• Used primarily on juvenile ungulates.
  • Low repeatability of field performance due to animal behavior and environmental factors.
  • Programmed option available.
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Cable-Tie / Tubing Collars

  • Collar consists of PVC tubing covering a coated, braided stainless steel flexible cable. The cable fits through two holes, one on each side of the transmitter.
  • A metal sleeve is crimped to the cable on each side to hold the transmitter in place. OR, more popular now, models using a Zip-Ty are also available.
  • Antenna extends upward from the transmitter, over the animal's head, or runs within the PVC to top of the necklace, exiting PVC extending upward. To make the antenna less obvious, some bend it over, but not touching, animal's back.
  • Design provides a better fit if adjusted for size at the base of the neck instead of being slipped over the animal's head.
  • May be removed from an animal and attached to a different animal in minutes by retying the collar in the field.
  • Ease of attachment reduces time and stress caused by handling. Good field range since antenna is positioned vertically.
  • Programmed options available on M1505 series.
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Ear Tag

  • Use with immature animals or those having seasonal weight fluctuations.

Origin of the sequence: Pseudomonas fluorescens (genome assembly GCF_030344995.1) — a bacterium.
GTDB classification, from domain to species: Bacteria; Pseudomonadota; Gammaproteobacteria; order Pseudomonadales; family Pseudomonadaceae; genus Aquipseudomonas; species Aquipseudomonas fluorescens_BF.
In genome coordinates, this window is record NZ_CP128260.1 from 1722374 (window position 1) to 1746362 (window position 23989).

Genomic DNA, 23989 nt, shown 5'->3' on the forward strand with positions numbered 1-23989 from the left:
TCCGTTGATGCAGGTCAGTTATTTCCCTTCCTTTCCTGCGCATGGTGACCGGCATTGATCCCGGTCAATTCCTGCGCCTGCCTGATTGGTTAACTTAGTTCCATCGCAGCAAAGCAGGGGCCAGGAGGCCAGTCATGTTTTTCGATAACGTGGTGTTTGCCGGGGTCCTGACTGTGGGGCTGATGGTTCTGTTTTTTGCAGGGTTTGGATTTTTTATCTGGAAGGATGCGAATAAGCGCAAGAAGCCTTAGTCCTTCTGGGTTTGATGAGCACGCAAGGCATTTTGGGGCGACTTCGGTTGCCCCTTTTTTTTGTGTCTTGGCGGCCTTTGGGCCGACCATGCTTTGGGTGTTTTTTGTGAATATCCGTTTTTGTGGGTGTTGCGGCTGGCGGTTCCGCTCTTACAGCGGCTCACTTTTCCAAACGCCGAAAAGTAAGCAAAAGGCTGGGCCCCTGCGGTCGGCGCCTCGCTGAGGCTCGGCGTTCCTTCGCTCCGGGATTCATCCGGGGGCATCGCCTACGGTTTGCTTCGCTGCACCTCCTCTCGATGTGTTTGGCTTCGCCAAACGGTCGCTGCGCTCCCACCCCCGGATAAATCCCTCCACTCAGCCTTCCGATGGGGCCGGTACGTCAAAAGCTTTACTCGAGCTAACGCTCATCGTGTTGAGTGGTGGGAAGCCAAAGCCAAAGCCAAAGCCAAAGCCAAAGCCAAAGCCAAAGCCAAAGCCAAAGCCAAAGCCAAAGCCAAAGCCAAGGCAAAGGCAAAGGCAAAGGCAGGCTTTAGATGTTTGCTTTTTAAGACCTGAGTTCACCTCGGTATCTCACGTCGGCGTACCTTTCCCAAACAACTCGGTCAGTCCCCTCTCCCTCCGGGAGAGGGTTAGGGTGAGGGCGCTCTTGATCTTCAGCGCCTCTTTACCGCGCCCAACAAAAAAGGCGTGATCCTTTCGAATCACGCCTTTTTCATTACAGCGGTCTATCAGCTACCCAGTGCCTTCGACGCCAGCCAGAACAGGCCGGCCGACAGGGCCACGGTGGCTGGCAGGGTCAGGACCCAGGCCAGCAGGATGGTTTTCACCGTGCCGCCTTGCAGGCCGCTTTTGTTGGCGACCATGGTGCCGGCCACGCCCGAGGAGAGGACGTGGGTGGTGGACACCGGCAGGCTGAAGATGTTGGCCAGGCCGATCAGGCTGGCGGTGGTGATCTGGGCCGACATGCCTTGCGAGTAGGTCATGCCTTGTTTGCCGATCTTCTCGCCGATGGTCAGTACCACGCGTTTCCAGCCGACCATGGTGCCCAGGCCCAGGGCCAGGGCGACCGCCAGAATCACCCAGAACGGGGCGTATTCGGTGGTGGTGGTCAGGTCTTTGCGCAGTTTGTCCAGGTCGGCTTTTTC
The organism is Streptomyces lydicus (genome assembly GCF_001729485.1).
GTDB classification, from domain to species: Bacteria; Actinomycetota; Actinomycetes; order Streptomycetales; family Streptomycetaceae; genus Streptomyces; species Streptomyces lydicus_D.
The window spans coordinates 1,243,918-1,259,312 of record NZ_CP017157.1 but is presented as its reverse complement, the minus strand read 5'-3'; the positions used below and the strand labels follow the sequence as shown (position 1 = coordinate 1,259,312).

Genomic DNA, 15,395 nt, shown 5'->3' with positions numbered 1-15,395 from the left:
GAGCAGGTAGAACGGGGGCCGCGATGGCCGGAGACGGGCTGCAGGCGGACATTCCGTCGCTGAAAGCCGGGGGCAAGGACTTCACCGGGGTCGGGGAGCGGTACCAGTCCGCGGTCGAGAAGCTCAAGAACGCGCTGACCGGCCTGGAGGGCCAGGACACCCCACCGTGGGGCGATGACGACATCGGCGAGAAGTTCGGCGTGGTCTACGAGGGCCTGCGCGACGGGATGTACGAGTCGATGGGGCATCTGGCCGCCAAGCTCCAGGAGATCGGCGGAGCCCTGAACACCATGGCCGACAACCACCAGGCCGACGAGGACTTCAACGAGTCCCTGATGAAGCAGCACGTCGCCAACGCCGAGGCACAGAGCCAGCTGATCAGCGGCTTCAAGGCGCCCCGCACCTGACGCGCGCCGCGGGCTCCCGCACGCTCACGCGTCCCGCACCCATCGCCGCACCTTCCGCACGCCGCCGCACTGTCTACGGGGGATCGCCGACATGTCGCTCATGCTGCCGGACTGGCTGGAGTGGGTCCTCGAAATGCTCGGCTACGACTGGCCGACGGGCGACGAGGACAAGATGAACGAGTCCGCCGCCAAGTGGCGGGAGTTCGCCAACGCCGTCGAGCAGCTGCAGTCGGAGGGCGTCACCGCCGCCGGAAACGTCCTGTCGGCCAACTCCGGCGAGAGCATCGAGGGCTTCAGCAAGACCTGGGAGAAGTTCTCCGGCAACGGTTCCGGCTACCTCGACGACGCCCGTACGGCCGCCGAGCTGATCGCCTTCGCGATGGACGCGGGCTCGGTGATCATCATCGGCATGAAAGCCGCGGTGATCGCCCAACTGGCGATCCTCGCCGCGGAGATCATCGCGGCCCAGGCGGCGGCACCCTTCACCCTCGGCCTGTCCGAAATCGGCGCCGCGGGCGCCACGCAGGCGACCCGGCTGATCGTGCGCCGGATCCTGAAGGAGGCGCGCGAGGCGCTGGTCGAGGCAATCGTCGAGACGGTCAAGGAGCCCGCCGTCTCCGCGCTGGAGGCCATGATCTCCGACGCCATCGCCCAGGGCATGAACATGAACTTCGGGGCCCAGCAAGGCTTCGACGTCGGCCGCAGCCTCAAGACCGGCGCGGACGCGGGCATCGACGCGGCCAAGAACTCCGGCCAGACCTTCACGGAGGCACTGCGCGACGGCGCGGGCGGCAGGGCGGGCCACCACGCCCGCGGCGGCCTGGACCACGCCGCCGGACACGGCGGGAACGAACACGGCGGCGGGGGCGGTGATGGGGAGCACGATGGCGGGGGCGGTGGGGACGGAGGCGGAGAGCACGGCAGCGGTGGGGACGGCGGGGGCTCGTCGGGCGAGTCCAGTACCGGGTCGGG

• Transmitters have short, flexible antenna; field range is less than a collar.
  • Timed duty cycles available to increase life.
  • Two ear-tag transmitters may be attached to the animal for redundancy, and may be turned on consecutively to increase life.
  • Transmitters affixed to All-Flex ear tags.
  • Programmed options available.
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Tail Tag

  • Typically used on beavers.
  • Transmitters use a short, flexible antenna, field range is less than a collar.
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  • Surgically implanted into peritoneal cavity of a mammal and allowed to float freely.
  • Commonly used on mammals whose neck circumference is greater than head circumference, and where neck collars are not appropriate.
  • High skill level required to surgically implant transmitter; involves risk of infection.
  • Field range reduced due to internal coiled antenna and body mass of the mammal.